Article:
The Mathematical Principles of Natural Philosophy, Volume 1, Issue 1

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H.D. Symonds, 1803 - Celestial mechanics - 231 pages

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Page 6 - Absolute, true, and mathematical time, of itself, and from its own nature, flows equably without relation to anything external, and by another name is called duration: relative, apparent, and common time, is some sensible and external (whether accurate or unequable) measure of duration by the means of motion, which is commonly used instead of true time; such as an hour, a day, a month, a year.
Page 3 - ... line to the distance of two miles before it falls to the ground; the same, if the resistance of the air were taken away, with a double or decuple velocity, would fly twice or ten times as far.
Page xxxvi - To make an estimate what might be the degree of this diminution, he considered with himself that, if the moon be retained in her orbit by the force of gravity, no doubt the primary planets are carried round the sun by the like power. And, by comparing the periods of the...
Page xxviii - Therefore the retardation is proportional to the motion communicated, and the communicated motion, when the velocity of the moving body is given, is as the density of the fluid; and therefore the retardation or resistance will be as the same density of the fluid; nor can it be taken away, unless the fluid, coming about to the hinder parts of the body, restore the motion lost.
Page 10 - A property near akin to the preceding is this, that if a place is moved, whatever is placed therein moves along with it; and therefore a body which is moved from a place in motion partakes also of the motion of its place.
Page 26 - ... of a hammer) is (as far as I can perceive) certain and determined, and makes the bodies to return one from the other with a relative velocity, which is in a given ratio to that relative velocity with which they met.
Page 13 - ... to another, as the fixed stars do in our regions, we could not indeed determine from the relative translation of the globes among those bodies, whether the motion did belong to the globes or to the bodies. But if we observed the cord, and found that its tension was that very tension which the motions of the globes required, we might conclude the motion to be in the globes, and the bodies to be at rest...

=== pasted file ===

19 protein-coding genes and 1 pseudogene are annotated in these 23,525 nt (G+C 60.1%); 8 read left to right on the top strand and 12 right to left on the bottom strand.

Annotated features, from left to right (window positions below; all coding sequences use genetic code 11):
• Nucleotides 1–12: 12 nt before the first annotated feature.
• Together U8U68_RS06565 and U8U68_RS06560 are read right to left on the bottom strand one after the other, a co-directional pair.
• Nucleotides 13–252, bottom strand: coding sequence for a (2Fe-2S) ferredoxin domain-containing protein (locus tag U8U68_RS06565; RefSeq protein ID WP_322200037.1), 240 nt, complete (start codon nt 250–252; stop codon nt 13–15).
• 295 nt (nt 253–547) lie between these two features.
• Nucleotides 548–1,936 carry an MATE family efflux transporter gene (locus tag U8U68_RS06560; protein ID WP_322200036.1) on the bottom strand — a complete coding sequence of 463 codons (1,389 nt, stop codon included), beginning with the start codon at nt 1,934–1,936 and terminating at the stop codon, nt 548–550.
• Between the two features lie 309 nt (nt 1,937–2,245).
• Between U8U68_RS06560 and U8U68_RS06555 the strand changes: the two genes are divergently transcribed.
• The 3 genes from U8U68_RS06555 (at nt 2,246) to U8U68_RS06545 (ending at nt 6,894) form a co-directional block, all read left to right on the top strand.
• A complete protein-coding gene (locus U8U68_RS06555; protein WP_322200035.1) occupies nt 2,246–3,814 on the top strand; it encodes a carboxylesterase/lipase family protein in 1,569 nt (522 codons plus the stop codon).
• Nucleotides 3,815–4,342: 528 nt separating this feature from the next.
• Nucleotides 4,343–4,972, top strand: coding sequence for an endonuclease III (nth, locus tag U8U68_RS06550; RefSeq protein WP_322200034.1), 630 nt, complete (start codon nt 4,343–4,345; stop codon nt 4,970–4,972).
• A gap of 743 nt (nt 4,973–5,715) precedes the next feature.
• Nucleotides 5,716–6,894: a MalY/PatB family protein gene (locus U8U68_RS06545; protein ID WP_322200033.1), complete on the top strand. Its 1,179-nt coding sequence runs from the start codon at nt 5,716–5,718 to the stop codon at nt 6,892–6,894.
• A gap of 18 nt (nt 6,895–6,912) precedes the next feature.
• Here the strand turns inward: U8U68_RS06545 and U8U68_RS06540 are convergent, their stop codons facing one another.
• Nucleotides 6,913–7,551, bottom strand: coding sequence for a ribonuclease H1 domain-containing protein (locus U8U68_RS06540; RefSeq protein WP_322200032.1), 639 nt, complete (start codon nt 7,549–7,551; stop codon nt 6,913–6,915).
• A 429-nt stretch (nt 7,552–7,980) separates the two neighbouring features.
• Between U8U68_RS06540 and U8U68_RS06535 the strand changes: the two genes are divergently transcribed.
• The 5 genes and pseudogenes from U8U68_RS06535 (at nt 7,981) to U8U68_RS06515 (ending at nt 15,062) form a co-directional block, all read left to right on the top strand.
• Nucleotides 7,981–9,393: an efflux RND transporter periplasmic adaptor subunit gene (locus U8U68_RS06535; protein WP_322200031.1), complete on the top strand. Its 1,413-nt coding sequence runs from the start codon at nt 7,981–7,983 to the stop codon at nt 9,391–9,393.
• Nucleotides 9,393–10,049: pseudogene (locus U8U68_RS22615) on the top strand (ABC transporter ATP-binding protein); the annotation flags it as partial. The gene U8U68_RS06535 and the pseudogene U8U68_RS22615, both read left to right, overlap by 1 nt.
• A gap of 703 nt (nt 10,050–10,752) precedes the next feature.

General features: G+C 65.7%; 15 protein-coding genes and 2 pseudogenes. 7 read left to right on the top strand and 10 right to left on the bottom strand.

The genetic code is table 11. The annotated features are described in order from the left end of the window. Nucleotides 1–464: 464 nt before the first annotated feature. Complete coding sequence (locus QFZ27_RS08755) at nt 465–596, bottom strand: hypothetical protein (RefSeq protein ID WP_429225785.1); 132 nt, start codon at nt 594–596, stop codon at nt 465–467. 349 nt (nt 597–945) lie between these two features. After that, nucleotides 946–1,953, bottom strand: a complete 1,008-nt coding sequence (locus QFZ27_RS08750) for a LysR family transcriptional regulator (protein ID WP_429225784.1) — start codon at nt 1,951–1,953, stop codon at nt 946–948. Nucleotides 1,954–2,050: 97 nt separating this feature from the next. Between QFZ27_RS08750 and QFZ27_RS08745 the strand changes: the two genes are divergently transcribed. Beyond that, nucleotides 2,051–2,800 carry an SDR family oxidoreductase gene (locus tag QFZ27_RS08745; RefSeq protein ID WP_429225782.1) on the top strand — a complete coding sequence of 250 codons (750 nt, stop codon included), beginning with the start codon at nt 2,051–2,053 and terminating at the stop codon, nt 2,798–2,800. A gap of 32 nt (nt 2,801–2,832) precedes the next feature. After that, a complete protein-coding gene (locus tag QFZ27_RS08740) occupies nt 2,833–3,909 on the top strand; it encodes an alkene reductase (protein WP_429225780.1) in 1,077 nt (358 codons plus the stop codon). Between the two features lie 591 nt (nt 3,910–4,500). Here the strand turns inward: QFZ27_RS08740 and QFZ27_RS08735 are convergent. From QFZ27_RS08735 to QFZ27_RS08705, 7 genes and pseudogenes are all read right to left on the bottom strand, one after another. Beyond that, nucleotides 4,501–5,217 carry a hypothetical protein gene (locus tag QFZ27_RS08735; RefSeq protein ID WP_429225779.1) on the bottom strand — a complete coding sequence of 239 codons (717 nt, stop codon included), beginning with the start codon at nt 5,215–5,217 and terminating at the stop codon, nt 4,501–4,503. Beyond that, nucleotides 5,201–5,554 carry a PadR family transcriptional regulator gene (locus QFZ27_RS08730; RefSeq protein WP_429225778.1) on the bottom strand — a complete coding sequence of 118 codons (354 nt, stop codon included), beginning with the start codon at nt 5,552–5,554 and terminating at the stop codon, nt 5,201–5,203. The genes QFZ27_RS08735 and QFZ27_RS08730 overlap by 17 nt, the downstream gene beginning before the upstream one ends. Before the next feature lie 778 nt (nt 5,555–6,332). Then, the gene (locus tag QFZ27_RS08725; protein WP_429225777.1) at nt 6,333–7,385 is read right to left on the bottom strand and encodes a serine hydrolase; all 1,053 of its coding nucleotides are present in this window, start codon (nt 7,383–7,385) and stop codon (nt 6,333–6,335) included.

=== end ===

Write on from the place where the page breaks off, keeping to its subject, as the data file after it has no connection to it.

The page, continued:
Page 44 - From the same demonstration it likewise follows that the arc which a body, uniformly revolving in a circle by means of a given centripetal force, describes in any time is a mean proportional between the diameter of the circle and the space which the same body falling by the same given force would descend through in the same given time.
Page 13 - And thus we might find both the quantity and the determination of this circular motion, even in an immense vacuum, where there was nothing external or sensible with which the globes could be compared.
Page 27 - ... both. But the one extreme part HKI will with its whole weight bear upon and press the middle part towards the other extreme part EGF; and therefore the force with which EGI, the sum of the parts HKI and EGKH, tends towards the third part EGF, is equal to the weight of the part HKI, that is, to the weight of the third part EGF. And therefore the weights of the two parts EGI and EGF, one towards the other, are equal, as I was to prove. And indeed if those weights were not equal, the whole earth...

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